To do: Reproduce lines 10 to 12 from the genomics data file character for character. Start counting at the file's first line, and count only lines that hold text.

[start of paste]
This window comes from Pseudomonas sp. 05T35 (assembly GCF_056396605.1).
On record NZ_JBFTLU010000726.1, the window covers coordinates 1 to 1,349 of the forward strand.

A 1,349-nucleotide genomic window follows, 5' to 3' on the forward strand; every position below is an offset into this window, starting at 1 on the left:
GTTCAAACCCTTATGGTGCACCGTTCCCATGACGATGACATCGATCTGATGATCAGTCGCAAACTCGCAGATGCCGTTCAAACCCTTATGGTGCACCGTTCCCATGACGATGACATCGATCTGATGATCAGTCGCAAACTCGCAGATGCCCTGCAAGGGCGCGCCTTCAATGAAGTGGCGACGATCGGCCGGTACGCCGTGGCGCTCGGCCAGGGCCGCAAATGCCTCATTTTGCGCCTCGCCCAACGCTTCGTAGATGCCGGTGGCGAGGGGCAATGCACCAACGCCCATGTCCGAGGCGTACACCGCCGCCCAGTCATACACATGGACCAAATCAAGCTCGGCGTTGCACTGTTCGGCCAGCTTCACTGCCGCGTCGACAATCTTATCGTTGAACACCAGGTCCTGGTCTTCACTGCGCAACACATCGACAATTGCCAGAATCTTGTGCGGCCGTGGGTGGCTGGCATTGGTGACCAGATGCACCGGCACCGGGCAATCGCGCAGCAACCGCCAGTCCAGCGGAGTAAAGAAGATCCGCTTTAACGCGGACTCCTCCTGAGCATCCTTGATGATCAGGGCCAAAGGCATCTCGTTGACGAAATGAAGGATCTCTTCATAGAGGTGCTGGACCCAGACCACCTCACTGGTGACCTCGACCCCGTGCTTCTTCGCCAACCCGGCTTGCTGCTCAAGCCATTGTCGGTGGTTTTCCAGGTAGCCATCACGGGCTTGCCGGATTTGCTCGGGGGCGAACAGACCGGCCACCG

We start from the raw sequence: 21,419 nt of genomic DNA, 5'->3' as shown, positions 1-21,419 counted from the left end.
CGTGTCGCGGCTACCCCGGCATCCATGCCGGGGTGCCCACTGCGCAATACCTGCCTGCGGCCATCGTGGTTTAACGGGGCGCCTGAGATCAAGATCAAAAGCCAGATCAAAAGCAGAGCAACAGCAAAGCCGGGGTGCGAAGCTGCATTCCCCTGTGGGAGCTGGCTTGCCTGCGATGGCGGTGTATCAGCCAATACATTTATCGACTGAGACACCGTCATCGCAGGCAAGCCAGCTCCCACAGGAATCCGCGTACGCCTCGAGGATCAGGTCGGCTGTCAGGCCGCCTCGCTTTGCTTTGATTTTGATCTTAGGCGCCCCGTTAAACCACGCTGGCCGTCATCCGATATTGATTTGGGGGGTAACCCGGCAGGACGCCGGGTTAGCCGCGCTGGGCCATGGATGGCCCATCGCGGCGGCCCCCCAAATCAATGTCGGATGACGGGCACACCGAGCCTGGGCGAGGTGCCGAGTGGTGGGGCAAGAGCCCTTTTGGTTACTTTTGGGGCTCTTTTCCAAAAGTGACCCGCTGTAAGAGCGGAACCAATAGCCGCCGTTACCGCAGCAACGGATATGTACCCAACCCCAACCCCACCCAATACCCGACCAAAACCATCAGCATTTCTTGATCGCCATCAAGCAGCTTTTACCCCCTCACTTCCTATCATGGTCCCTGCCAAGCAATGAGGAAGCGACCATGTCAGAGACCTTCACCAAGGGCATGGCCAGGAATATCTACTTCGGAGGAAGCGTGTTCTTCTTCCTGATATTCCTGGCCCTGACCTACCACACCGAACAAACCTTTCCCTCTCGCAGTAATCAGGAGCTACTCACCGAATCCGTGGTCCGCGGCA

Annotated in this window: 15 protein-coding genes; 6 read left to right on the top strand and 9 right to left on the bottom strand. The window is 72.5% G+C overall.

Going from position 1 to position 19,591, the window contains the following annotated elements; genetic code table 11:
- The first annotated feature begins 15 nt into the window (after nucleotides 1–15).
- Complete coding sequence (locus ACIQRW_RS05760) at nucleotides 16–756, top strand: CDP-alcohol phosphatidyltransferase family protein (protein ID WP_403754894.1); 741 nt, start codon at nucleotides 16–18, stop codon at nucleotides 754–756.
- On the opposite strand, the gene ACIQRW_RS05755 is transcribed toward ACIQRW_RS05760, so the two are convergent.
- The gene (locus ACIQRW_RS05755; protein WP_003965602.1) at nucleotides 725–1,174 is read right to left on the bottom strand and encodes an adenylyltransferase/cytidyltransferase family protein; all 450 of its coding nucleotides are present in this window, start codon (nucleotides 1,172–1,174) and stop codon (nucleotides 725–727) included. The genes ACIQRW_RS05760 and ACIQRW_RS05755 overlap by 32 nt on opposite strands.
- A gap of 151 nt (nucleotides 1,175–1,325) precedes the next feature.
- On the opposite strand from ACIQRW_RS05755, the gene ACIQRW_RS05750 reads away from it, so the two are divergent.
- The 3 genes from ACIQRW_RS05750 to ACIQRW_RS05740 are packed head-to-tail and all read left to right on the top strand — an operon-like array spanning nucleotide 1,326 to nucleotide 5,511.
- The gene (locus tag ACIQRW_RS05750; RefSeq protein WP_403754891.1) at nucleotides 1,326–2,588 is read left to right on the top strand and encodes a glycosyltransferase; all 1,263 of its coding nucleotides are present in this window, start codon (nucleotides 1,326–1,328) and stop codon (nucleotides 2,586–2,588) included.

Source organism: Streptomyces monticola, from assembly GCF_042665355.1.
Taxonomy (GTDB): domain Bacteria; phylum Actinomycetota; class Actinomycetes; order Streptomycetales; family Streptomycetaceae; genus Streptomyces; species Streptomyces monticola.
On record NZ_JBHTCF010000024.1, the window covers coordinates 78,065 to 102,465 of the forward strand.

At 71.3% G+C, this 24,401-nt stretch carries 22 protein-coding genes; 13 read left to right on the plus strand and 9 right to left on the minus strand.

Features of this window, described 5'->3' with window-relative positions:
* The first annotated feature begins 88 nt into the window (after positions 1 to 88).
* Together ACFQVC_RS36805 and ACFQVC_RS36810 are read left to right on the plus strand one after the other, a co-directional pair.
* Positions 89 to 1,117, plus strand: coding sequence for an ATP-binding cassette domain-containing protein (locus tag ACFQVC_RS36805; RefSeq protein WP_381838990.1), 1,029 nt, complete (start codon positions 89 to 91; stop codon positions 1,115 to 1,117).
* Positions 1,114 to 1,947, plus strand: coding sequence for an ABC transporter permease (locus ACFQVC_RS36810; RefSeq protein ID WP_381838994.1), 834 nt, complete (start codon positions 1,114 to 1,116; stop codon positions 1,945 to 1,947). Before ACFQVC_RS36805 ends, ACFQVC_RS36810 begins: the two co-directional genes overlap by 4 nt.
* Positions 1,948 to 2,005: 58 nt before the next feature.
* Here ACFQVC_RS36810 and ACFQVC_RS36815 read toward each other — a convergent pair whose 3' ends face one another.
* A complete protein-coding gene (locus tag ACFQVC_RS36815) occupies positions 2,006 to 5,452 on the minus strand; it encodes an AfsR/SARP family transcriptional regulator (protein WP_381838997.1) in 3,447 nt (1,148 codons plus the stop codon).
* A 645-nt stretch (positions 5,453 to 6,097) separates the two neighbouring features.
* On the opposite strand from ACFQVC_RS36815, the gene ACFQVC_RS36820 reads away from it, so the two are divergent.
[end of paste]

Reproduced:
- Complete coding sequence (locus ACIQRW_RS05760) at nucleotides 16–756, top strand: CDP-alcohol phosphatidyltransferase family protein (protein ID WP_403754894.1); 741 nt, start codon at nucleotides 16–18, stop codon at nucleotides 754–756.
- On the opposite strand, the gene ACIQRW_RS05755 is transcribed toward ACIQRW_RS05760, so the two are convergent.
- The gene (locus ACIQRW_RS05755; protein WP_003965602.1) at nucleotides 725–1,174 is read right to left on the bottom strand and encodes an adenylyltransferase/cytidyltransferase family protein; all 450 of its coding nucleotides are present in this window, start codon (nucleotides 1,172–1,174) and stop codon (nucleotides 725–727) included. The genes ACIQRW_RS05760 and ACIQRW_RS05755 overlap by 32 nt on opposite strands.